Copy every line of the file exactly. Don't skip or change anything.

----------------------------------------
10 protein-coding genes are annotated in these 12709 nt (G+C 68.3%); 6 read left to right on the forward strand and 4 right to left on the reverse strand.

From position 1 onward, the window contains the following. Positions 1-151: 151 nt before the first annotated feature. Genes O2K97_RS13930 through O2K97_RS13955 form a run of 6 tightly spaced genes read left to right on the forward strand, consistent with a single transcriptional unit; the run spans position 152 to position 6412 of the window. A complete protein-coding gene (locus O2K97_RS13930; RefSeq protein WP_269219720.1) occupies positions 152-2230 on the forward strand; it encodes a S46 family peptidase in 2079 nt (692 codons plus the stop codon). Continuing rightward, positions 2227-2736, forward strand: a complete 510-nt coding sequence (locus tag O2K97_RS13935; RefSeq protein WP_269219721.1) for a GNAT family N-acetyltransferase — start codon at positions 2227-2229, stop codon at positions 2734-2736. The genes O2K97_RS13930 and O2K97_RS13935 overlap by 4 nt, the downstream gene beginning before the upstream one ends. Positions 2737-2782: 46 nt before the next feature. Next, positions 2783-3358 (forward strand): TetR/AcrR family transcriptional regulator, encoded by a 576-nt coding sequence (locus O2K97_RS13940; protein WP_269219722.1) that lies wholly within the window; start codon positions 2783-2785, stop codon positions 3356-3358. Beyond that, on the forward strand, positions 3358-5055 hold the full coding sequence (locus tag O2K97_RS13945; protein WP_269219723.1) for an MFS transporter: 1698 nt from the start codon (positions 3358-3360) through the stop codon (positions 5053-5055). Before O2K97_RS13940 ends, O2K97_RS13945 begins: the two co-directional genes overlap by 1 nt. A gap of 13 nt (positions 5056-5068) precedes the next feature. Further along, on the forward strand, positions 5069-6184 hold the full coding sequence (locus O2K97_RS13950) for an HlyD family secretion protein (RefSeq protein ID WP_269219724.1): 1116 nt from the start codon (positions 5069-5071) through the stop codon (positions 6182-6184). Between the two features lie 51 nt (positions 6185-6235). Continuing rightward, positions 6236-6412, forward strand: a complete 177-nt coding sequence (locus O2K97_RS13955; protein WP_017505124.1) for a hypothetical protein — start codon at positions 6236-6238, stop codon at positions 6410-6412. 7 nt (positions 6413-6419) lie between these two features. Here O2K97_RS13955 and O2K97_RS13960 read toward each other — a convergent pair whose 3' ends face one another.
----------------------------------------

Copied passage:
10 protein-coding genes are annotated in these 12709 nt (G+C 68.3%); 6 read left to right on the forward strand and 4 right to left on the reverse strand.

From position 1 onward, the window contains the following. Positions 1-151: 151 nt before the first annotated feature. Genes O2K97_RS13930 through O2K97_RS13955 form a run of 6 tightly spaced genes read left to right on the forward strand, consistent with a single transcriptional unit; the run spans position 152 to position 6412 of the window. A complete protein-coding gene (locus O2K97_RS13930; RefSeq protein WP_269219720.1) occupies positions 152-2230 on the forward strand; it encodes a S46 family peptidase in 2079 nt (692 codons plus the stop codon). Continuing rightward, positions 2227-2736, forward strand: a complete 510-nt coding sequence (locus tag O2K97_RS13935; RefSeq protein WP_269219721.1) for a GNAT family N-acetyltransferase — start codon at positions 2227-2229, stop codon at positions 2734-2736. The genes O2K97_RS13930 and O2K97_RS13935 overlap by 4 nt, the downstream gene beginning before the upstream one ends. Positions 2737-2782: 46 nt before the next feature. Next, positions 2783-3358 (forward strand): TetR/AcrR family transcriptional regulator, encoded by a 576-nt coding sequence (locus O2K97_RS13940; protein WP_269219722.1) that lies wholly within the window; start codon positions 2783-2785, stop codon positions 3356-3358. Beyond that, on the forward strand, positions 3358-5055 hold the full coding sequence (locus tag O2K97_RS13945; protein WP_269219723.1) for an MFS transporter: 1698 nt from the start codon (positions 3358-3360) through the stop codon (positions 5053-5055). Before O2K97_RS13940 ends, O2K97_RS13945 begins: the two co-directional genes overlap by 1 nt. A gap of 13 nt (positions 5056-5068) precedes the next feature. Further along, on the forward strand, positions 5069-6184 hold the full coding sequence (locus O2K97_RS13950) for an HlyD family secretion protein (RefSeq protein ID WP_269219724.1): 1116 nt from the start codon (positions 5069-5071) through the stop codon (positions 6182-6184). Between the two features lie 51 nt (positions 6185-6235). Continuing rightward, positions 6236-6412, forward strand: a complete 177-nt coding sequence (locus O2K97_RS13955; protein WP_017505124.1) for a hypothetical protein — start codon at positions 6236-6238, stop codon at positions 6410-6412. 7 nt (positions 6413-6419) lie between these two features. Here O2K97_RS13955 and O2K97_RS13960 read toward each other — a convergent pair whose 3' ends face one another.